Delegate Cox Still Calling for Cash for Virginia Families Affected by Virtual Learning

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President Trump issued an executive order on Monday allowing states to use COVID-19 funds to be provided as emergency learning scholarships for students who don’t have access to in-person learning. The funds are directed at families, not schools, and can also be used by homeschooling students. Gubernatorial candidate Delegate Kirk Cox’s staff (R-Colonial Heights) said the program is similar to one that he introduced in the General Assembly.

“This summer Delegate Cox introduced the READ Fund to provide federal COVID-relief money to parents and students for virtual learning and educational resources like tutoring, technology, and internet access,” Cox’s Press Secretary Kristen Bennett said.

Cox introduced the legislation as an amendment to the budget bill during the special session, and the amendment would have allowed localities to reimburse parents for costs like tuition and therapy. According to the Jefferson Policy Journal, the former Speaker’s amendment was killed without debate in a straight party-line vote.

“Schools have been shuttered and parents are scrambling to find creative ways to educate their children,” Cox said before the special session. “One alternative that’s popped up is “education pods” where parents are banding together to hire tutors/teachers to come in and teach during this unprecedented time. We’re looking at using CARES Act money to create the Reimbursement for Educational Alternative Decisions (READ) Fund. This would allow localities to create a program to provide reimbursements to parents to help them pay for alternative education options during this pandemic.”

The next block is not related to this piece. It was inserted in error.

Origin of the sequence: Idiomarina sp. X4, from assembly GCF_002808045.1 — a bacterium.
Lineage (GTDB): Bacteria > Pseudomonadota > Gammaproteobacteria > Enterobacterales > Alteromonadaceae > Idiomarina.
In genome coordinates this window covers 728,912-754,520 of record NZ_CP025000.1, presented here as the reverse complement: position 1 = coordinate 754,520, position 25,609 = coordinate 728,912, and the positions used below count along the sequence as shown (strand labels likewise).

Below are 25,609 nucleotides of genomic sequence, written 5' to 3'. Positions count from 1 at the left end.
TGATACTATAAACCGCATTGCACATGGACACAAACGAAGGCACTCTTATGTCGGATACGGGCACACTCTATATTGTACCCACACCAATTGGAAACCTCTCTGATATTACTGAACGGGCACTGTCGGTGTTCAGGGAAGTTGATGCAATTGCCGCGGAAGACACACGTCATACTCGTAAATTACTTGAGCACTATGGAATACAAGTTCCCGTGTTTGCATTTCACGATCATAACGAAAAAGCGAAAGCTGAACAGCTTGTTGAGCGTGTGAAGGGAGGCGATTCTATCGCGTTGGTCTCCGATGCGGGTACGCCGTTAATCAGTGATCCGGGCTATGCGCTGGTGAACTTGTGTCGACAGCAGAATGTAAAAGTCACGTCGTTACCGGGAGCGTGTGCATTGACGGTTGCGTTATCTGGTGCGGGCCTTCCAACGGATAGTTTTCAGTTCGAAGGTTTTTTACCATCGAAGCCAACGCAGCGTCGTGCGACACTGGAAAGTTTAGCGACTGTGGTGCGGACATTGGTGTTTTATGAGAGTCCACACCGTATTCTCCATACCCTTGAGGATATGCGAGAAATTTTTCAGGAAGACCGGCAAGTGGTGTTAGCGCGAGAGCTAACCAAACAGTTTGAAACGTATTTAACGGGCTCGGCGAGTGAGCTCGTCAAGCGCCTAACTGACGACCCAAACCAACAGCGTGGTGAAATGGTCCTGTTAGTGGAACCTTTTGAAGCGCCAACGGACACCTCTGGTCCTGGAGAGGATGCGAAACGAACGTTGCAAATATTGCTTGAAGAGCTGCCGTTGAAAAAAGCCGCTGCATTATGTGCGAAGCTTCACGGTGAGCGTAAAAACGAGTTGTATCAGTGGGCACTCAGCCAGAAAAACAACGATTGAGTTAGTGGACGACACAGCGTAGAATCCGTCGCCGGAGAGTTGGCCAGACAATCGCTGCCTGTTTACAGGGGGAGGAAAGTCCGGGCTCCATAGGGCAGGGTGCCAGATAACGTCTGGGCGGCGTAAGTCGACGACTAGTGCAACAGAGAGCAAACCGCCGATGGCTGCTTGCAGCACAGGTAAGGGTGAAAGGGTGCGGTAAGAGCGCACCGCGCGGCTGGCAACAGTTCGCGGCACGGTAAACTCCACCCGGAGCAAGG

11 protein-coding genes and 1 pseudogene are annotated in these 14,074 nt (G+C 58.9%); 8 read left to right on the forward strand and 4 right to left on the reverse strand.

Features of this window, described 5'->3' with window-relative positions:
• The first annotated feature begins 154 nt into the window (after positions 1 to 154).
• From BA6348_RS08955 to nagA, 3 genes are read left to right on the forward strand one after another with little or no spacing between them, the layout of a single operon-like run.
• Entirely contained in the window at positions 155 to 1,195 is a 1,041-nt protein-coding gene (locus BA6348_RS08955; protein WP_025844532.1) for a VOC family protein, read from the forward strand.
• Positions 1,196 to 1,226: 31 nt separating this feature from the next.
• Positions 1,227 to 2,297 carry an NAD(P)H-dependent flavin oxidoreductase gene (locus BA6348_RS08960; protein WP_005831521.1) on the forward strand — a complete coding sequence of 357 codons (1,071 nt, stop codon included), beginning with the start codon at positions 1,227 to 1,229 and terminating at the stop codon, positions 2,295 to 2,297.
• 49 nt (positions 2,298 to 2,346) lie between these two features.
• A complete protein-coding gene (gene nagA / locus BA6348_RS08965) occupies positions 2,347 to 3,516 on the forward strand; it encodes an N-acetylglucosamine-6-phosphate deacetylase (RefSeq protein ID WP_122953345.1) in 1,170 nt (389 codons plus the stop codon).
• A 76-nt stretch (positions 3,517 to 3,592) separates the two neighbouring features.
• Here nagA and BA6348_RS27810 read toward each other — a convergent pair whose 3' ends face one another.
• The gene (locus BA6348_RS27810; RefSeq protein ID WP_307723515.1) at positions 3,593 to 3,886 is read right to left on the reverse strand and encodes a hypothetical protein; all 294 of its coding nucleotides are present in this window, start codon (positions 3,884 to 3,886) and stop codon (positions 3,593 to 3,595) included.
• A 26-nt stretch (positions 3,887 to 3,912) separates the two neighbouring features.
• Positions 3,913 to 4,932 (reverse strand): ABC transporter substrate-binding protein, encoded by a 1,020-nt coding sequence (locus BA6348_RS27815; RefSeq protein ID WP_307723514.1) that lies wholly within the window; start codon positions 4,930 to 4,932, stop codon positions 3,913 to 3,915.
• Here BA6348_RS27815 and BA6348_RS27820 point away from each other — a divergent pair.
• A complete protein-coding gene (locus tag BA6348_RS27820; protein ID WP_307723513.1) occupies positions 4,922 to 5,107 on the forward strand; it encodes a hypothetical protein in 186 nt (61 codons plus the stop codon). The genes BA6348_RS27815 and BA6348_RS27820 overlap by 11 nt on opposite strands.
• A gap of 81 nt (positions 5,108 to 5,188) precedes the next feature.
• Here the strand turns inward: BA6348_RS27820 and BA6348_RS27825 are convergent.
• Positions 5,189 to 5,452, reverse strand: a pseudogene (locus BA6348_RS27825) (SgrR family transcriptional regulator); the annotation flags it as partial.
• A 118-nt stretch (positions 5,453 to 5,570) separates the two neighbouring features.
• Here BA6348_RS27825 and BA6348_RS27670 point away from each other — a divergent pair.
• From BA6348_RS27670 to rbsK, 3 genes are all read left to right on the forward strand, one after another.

According to an October press release from Governor Ralph Northam, schools K-8 in Virginia have received over $500 million in emergency COVID-19 funds. However, with the failure of the READ fund, there was no mechanism to pass those funds on to parents who have incurred costs due to virtual learning.

With Trump’s executive order providing emergency learning scholarships, Virginian officials have another chance to help parents find in-person learning opportunities or offset homeschooling costs.

“While some families, especially those with financial means, have been able to mitigate school disruptions through in person options such as homeschooling, private schools, charter schools, and innovative models like microschools and “learning pods,” for many families, their children’s residentially assigned public school remains their only financially available option,” Trump said, warning that virtual learning at public schools is problematic.

“When schools close, the children that are already struggling get left even further behind and parents are left to pick up the slack all while trying to work full-time jobs. The READ Fund was a golden opportunity to provide additional resources and support for them during the pandemic, and we should absolutely continue to look for the best ways to support our students and parents during this challenging time while trying to safely reopen our schools,” Bennett said.

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Eric Burk is a reporter at The Virginia Star and the Star News Network.  Email tips to [email protected]
Photo “Kirk Cox” by Kirk Cox. Background Photo “Virginia State Capitol” by Ron Cogswell. CC BY 2.0.

 

 

 

 

 

 

 

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